Enlargement became a core EU priority in the 1990s following the fall of the Berlin Wall and the democratisation of Central and Eastern European Countries.
There are currently five recognised candidate countries: Croatia, Iceland, the former Yugoslav Republic of Macedonia , Montenegro and Turkey . All other Western Balkan countries [ Albania ; Bosnia and Herzegovina , Serbia as well as Kosovo (UN 1244)] have also been offered by the European Council the prospect of EU accession in the medium to long term.
Six successful rounds of enlargement of the original Community of six Member States have taken place so far:
At present there are seven countries which have applied for EU membership and are not yet members:
Turkey was already recognised as a candidate country at the December 1999 Helsinki European Council.
Croatia received the status of candidate country at the European Council in June 2004. The EU launched accession negotiations with Croatia and Turkey at the General Affairs Council in Luxembourg on 3 October 2005.
The former Yugoslav Republic of Macedonia received the status of candidate country by the European Council in December 2005. In October 2009, the Commission further recommended launching negotiations with the country. This has, however, not yet been agreed by the Council.
Iceland was the last country to apply, on 16 July 2009. The European Council granted Iceland candidate status in June 2010 and negotiations were formerly opened in July 2010.
Montenegro applied in 2008 and was granted candidate country status at the December 2010 European Council. Negotiations will however be launched only upon satisfactory compliance with a set of policy conditions.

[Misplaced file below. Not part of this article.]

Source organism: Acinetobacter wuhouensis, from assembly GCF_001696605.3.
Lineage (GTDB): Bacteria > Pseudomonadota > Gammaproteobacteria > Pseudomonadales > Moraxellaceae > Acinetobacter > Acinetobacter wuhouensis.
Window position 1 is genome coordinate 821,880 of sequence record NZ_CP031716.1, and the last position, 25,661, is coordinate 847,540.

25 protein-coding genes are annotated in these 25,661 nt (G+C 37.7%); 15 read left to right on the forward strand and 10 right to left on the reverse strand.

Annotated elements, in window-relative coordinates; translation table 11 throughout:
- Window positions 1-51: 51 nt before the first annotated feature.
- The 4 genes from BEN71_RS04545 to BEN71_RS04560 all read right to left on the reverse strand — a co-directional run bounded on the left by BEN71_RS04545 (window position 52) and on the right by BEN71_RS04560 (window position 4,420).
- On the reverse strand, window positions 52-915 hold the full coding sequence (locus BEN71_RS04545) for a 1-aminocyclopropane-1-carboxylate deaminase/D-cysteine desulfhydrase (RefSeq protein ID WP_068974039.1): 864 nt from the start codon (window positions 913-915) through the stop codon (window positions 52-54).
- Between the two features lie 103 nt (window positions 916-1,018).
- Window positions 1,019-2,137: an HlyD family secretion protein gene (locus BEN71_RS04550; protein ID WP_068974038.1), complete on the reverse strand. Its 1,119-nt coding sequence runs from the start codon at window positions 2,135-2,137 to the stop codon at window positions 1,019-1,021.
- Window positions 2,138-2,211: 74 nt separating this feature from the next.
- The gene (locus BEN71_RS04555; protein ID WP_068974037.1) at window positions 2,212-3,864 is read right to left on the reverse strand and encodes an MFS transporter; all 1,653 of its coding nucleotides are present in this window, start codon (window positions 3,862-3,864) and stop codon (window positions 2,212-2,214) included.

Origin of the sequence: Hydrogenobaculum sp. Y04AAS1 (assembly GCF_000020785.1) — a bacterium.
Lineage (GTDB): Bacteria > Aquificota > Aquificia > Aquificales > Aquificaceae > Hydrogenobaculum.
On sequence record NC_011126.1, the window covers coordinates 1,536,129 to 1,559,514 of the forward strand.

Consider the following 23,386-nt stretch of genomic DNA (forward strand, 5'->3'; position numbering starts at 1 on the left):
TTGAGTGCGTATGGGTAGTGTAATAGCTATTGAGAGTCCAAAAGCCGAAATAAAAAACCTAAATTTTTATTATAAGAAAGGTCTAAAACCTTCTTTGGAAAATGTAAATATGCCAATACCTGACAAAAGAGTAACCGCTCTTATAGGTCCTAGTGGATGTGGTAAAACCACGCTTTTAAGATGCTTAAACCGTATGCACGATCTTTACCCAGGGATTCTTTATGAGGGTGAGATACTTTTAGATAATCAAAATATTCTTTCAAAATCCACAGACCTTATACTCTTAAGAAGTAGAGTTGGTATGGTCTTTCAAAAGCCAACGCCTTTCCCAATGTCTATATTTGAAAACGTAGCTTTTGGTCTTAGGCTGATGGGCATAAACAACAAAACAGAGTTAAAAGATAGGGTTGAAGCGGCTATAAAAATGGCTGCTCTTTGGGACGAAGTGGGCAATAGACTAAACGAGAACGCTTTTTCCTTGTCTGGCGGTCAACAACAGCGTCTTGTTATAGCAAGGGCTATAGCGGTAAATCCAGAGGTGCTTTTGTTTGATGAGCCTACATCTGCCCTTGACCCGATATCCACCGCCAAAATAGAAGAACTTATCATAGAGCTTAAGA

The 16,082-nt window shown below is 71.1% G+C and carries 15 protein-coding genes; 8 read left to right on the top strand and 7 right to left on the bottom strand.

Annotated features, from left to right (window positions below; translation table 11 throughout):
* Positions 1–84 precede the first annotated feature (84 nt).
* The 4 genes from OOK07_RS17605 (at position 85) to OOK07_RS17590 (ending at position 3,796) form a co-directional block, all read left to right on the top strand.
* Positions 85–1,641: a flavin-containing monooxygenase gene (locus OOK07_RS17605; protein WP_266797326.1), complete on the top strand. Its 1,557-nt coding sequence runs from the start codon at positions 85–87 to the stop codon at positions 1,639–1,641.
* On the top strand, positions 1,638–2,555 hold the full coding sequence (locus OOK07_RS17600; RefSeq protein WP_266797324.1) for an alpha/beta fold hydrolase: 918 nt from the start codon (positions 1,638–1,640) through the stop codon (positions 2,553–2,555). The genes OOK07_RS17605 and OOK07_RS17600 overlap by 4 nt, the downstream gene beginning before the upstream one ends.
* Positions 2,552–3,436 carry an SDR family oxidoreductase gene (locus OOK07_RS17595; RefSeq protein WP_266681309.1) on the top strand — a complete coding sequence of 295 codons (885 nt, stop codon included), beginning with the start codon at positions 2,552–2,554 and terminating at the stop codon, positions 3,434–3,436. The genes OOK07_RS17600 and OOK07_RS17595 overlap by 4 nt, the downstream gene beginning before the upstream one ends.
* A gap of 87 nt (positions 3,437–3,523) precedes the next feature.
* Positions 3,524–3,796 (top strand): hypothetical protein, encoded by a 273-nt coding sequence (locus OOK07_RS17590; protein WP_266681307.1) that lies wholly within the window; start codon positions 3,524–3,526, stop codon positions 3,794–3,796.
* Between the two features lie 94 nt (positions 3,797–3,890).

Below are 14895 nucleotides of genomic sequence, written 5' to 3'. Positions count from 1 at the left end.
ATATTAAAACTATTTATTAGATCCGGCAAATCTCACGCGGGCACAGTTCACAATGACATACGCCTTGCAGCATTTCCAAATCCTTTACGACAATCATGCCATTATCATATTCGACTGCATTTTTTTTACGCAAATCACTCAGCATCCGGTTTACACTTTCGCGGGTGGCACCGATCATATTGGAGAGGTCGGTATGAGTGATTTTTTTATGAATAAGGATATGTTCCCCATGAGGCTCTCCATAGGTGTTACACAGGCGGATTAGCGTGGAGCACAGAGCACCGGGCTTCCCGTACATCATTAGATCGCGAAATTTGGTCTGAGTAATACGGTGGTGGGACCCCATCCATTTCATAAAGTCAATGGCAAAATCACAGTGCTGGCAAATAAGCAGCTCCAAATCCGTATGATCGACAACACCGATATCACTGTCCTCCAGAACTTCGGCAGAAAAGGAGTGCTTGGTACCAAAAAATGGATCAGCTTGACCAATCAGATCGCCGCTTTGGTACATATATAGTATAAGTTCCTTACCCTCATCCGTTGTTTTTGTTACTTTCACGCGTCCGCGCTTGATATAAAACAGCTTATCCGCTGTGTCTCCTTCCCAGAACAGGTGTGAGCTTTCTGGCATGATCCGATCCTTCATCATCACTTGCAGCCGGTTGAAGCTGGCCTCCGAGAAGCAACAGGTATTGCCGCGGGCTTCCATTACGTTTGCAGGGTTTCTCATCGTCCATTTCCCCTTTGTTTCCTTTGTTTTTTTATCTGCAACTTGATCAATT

Albania and Serbia already both applied for EU Membership in 2009. In its November 2010 Opinion on Albania, the Commission did not recommend granting candidate status to the country and identified a number of policy conditions to be met prior to this. The Council has requested a Commission Opinion on Serbia 's application which is awaited by the end of 2011.
Accession negotiations are conducted according to a negotiating framework that sets out the method and the guiding principles of the negotiations, in line with the December 2004 European Council conclusions.
The substantive negotiations are conducted in an Intergovernmental Conference with the participation of all Member States on the one hand and the candidate country on the other.
In order to ensure progress in the negotiations, the candidate countries will also need to make progress on the ground in meeting the requirements for membership, most importantly the Copenhagen criteria described below.
In order to become a Member State, candidate countries have to accept the Union's acquis communautaire - which is the body of EU laws and regulations in force in the Union. As in all previous accession negotiations, specific arrangements may be agreed. The analytical examination, commonly called 'screening', forms the first phase of accession negotiations. This process, which takes several months, enables candidate countries to familiarise themselves with the acquis, and the Commission and the Member States to evaluate the degree of preparedness of candidate countries prior to negotiations. Screening and the subsequent negotiations are organised by chapters, each covering a specific policy area.
The Commission is responsible for regularly assessing the degree of preparedness of candidate countries for accession. It delivers its assessment in progress reports published annually, normally in the autumn. Within the Commission, the Directorate-General for Economic and Financial Affairs is the department in charge of: